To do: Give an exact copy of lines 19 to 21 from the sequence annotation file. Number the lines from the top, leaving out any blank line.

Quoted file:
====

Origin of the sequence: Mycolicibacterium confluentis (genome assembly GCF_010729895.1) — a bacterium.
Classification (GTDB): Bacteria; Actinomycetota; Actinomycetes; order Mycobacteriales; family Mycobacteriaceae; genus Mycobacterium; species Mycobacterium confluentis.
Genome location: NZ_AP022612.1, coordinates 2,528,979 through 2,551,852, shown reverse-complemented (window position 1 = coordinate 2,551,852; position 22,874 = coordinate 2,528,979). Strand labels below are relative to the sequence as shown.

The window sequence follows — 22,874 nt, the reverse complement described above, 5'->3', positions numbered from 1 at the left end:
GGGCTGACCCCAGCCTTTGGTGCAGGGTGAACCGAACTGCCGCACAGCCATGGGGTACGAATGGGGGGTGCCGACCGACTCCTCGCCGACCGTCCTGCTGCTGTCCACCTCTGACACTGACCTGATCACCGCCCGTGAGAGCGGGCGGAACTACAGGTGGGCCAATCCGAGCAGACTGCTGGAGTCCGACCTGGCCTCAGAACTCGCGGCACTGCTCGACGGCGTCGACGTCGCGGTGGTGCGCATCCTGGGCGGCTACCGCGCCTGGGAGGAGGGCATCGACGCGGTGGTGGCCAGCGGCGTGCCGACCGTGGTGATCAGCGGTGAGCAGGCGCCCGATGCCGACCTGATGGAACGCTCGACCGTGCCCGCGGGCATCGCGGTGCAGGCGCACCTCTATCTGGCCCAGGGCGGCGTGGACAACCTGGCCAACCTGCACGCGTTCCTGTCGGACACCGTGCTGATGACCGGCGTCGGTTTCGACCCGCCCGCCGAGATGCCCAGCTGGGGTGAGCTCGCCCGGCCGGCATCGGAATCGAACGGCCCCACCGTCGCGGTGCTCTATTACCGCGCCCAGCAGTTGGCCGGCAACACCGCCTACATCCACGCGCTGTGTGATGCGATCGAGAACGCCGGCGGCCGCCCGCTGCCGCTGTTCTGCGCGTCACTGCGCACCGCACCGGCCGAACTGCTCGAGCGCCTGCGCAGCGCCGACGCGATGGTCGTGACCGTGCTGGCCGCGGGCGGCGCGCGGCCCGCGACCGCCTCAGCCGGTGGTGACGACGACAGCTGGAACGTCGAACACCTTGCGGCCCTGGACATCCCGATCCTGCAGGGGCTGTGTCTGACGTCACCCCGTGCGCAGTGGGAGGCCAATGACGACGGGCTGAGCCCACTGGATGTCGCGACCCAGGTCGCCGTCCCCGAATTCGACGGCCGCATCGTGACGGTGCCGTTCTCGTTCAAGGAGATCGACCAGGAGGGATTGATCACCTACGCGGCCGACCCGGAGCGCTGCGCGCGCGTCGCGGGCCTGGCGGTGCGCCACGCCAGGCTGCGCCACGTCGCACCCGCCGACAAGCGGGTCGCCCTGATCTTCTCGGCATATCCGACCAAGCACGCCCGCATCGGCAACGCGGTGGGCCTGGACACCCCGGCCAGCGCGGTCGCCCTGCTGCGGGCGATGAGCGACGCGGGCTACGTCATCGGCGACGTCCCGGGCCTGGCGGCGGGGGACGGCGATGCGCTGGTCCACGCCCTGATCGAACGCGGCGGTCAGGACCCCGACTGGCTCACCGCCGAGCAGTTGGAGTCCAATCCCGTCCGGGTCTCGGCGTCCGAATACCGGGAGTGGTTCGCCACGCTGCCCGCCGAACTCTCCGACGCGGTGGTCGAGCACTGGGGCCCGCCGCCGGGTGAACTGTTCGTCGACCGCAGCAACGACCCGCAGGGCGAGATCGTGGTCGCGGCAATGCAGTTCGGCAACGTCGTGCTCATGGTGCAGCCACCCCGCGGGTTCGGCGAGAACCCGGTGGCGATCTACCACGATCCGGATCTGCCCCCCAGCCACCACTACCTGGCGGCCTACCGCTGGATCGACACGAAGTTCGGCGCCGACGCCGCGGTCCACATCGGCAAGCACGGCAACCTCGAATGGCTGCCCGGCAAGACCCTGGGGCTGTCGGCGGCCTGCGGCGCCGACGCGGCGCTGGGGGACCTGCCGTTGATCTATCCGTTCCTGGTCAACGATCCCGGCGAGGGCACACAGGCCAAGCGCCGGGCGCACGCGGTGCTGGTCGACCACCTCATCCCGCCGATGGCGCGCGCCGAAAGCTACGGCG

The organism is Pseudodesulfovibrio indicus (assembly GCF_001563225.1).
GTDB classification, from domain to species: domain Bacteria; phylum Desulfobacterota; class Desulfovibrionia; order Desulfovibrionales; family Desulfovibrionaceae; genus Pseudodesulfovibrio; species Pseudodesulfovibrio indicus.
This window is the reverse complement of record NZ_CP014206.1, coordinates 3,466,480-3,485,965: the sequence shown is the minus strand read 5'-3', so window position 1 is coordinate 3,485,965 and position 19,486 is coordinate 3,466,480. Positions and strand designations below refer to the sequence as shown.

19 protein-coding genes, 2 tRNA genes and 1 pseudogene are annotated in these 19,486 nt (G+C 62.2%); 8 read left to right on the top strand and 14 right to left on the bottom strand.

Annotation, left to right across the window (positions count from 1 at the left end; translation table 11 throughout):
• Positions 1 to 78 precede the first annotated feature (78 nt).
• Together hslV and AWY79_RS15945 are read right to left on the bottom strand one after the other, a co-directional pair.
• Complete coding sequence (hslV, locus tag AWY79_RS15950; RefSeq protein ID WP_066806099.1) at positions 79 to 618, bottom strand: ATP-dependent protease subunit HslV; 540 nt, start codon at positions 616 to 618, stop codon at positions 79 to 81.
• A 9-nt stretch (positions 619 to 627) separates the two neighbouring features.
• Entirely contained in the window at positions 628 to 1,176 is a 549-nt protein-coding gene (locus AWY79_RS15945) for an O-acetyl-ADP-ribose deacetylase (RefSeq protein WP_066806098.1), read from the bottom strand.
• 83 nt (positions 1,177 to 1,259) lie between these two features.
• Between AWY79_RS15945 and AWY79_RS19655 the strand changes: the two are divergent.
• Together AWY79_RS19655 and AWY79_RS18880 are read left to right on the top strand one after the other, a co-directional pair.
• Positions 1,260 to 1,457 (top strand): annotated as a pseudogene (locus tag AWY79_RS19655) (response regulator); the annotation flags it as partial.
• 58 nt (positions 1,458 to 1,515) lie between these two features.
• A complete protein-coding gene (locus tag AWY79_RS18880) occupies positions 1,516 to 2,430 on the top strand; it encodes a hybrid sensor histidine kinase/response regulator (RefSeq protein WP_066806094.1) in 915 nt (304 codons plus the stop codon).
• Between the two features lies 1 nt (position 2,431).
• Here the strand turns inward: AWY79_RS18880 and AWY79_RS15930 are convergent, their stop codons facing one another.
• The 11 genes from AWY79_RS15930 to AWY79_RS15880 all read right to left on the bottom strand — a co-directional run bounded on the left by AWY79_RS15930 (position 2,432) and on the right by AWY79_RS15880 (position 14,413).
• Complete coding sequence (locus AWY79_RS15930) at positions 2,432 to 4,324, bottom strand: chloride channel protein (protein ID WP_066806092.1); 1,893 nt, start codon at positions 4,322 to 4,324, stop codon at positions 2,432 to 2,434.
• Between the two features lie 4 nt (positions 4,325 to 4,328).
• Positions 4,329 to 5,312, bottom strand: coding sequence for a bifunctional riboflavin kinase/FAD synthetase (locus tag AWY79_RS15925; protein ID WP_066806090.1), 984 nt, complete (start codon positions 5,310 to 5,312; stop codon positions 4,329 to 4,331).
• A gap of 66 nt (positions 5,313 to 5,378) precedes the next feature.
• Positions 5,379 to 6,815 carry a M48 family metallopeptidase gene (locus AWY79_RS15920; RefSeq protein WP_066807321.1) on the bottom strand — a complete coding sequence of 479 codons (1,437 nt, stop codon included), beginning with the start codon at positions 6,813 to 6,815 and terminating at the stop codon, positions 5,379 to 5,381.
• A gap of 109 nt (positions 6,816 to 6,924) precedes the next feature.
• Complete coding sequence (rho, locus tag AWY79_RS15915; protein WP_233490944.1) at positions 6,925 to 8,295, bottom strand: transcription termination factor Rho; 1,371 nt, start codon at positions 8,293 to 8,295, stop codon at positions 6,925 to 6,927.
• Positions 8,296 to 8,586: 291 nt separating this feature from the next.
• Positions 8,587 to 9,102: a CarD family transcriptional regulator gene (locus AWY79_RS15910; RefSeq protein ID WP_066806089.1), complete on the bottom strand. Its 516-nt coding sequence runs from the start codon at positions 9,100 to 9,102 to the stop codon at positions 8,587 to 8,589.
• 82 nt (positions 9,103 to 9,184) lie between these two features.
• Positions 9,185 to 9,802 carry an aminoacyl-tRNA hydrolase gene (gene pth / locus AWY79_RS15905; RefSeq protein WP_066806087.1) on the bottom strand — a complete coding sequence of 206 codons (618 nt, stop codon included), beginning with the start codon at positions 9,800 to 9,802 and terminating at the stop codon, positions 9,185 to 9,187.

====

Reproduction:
• Positions 1,260 to 1,457 (top strand): annotated as a pseudogene (locus tag AWY79_RS19655) (response regulator); the annotation flags it as partial.
• 58 nt (positions 1,458 to 1,515) lie between these two features.
• A complete protein-coding gene (locus tag AWY79_RS18880) occupies positions 1,516 to 2,430 on the top strand; it encodes a hybrid sensor histidine kinase/response regulator (RefSeq protein WP_066806094.1) in 915 nt (304 codons plus the stop codon).